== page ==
Malouf’s FO R UM / T he Sub s t a nce o f S tyl e /S S 2 0 1 8
A SEASON OF STYLE OUR EDITED
SELECTION FROM THE WORLD’S BEST DESIGNERS
PERFORMANCE PLUS FABRICS THAT MAKE THE RIGHT MOVES
CELEBRATING THE EVERYDAY
T H E S H I R T M A K E R S I N C E 19 2 8
Malouf’s Kingsgate Center 8201 Quaker Avenue #106 Lubbock, TX 79424 806-794-9500
Southlake Town Square 190 State Street Southlake, TX 76092 817-416-7100 PUBLISHER
Stuart Nifoussi EDITOR-IN-CHIEF
Karen Alberg Grossman MANAGING EDITOR
Jillian LaRochelle DESIGN DIRECTOR
Hans Gschliesser PROJECT MANAGER
Lisa Menghi ASSOCIATE PUBLISHER
Michelle Brown CONCEPT DIRECTOR
Andrew Mitchell DIRECTOR OF PREPRESS
4 6 28 30 40 46 50
APPAREL FORUM Andrisen Morton DENVER, CO Garys NEWPORT BEACH, CA Hubert White MINNEAPOLIS, MN Kilgore Trout CLEVELAND, OH
Lubbock: Malouf’s Night Out Southlake: Latest Looks & Friendly Smiles First Person: Real Stores Rule Survey: What Women Want Wheels: Gentlemen Bikers Destinations: Cruising the Highway South Photography: A Rock Stars ' View
Larrimor’s PITTSBURGH, PA
Malouf’s LUBBOCK/SOUTHLAKE, TX Marios PORTLAND, OR / SEATTLE, WA Mitchells WESTPORT, CT / HUNTINGTON, NY Mitchells/Richards GREENWICH, CT Oak Hall MEMPHIS, TN Rodes LOUISVILLE, KY
8 18 24 34
Lyndsie’s Spring Trends Designers: Brax Designers: Peter Millar All the Right Moves
Rubensteins NEW ORLEANS, LA Stanley Korshak DALLAS, TX Wilkes Bashford SAN FRAN/PALO ALTO, CA
FASHION FORUM MAGAZINE IS PUBLISHED IN 10 REGIONAL EDITIONS FOR MEMBER STORES OF THE APPAREL FORUM. ©2018 FASHION FORUM MAGAZINE, A UBM®
PUBLICATION. ALL RIGHTS RESERVED. UBM AMERICAS, 2PENN PLAZA, FLOOR 15, NEW YORK, NY 10121. THE PUBLISHERS ACCEPT NO RESPONSIBILITY FOR ADVERTISERS’ CLAIMS, UNSOLICITED MANUSCRIPTS OR OTHER MATERIALS. NO PART OF THIS MAGAZINE MAY BE REPRODUCED WITHOUT WRITTEN PERMISSION OF
DEPARTMENTS 2 12 20 42 52 54
Welcome Letter Ask Forum The Fashion Forum Wine: Feeling Bubbly Travel: Open for Bliss-ness End Page: Fashion Shrink
elcome to our spring 2018 issue of Malouf’s Magazine! We all love the sense of renewal that spring brings—it’s a time of year that inspires us to refresh our
wardrobes and enjoy the warmth of the season. In this issue, we have brought you some of the best reading to date. See our travel article about some of the must-visit Caribbean islands, back in business after last year’s hardhitting hurricane season (pp. 52-53). We’ve included a proﬁle of our extraordinary German casual pant line, Brax, which has been a major success due to its performance fabrics, broad selection of materials, style, and of course, great ﬁt—modern and updated in proﬁle, but comfortable to wear (p. 18). Speaking of clothes, we conducted a fun online survey to ﬁnd out how women like men to dress (p. 30). And we have also included an article that shines a light on Champagne and sparkling wines (pp. 42-44), my personal favorite! Additional articles cover food, style and the advantages of shopping in brick-and-mortar stores. We hope you’ll enjoy this edition from cover to cover! Our team of fashion stylists is looking forward to giving you extraordinary service when you next visit. Come in today and experience the Malouf’s difference! Warm regards,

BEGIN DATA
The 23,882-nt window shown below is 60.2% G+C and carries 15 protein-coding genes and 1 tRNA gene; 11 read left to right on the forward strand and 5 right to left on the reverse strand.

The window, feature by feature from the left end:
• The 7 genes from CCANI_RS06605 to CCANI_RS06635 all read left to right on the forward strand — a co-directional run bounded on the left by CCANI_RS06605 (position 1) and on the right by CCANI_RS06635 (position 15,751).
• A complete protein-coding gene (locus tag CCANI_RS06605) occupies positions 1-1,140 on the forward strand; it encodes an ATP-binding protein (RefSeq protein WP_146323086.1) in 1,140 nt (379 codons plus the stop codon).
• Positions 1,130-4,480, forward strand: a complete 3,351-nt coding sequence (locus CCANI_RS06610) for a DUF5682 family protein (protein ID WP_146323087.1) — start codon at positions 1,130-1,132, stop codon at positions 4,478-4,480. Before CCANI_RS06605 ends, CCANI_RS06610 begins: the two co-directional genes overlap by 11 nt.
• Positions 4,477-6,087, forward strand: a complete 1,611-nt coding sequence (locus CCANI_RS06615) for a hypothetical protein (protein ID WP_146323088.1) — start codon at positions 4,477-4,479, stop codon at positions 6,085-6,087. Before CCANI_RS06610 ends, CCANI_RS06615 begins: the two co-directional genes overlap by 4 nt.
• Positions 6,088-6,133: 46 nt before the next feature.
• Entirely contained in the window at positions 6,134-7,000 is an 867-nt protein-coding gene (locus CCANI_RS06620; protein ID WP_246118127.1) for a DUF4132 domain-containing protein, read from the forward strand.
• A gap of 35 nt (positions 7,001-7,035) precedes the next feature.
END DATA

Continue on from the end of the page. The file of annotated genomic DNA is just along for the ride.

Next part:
Michael J. Malouf President
Sign up for our email newsletter at maloufs.com, or “like” us on Facebook to be the ﬁrst to know about special offers and events. You can also ﬁnd us on Twitter, Instagram and Pinterest.
alouf’s hosted our sixth annual Malouf’s Night Out on Friday, November 17 at
the Kingsgate Center location in Lubbock. It was an evening of fashion and shopping, beneﬁting the Texas Tech University Burkhart Center for Autism Education and Research. More than 200 guests and friends enjoyed hors d’oeuvres, exclusive trunk shows, live music and libations. A silent auction was held throughout the night, with all proceeds given to the Burkhart Center (as were a portion of the evening’s sales). Over the years, this event has allowed Malouf’s to donate over $50,000. Guests mixed and mingled with representatives from several of Malouf’s best collections, including David Yurman, Faber-Castell, Trask and Amberleaf. City Councilman Steve Massengale delivered opening remarks and welcomed guests to the event. A special thank you to all of the evening’s sponsors: Stella's Restaurant, Trilogy Cellars, Great Plains Distributors, Nothing Bundt Cakes, Grayce Floral and Kinetico of West Texas.
Find the latest looks and friendly smiles at Malouf’s in Southlake Town Square.
Spring has arrived at Malouf’s! Come meet our friendly staff, ready to help you personalize your wardrobe from head to toe! You’ll ﬁnd brands you love combined with impeccable personal service. We can’t wait to see you!
Southlake Town Square 817 416 7100 || maloufs.com
Lyndsieâ€™sPicks By Lyndsie Frost
Botkier Handbags My go-to crossbody bag that fits everything! Great for traveling and hanging out with friends on the weekend!
Finley Tops Effortless and easy. The Carson is a nautical popover with contrasting deep-V neckline and tabbed sleeves.
AGOLDE Jeans Delightfully worn jeans are comfortable and look great!
Passion + Performance
With Victory Comes Preparedness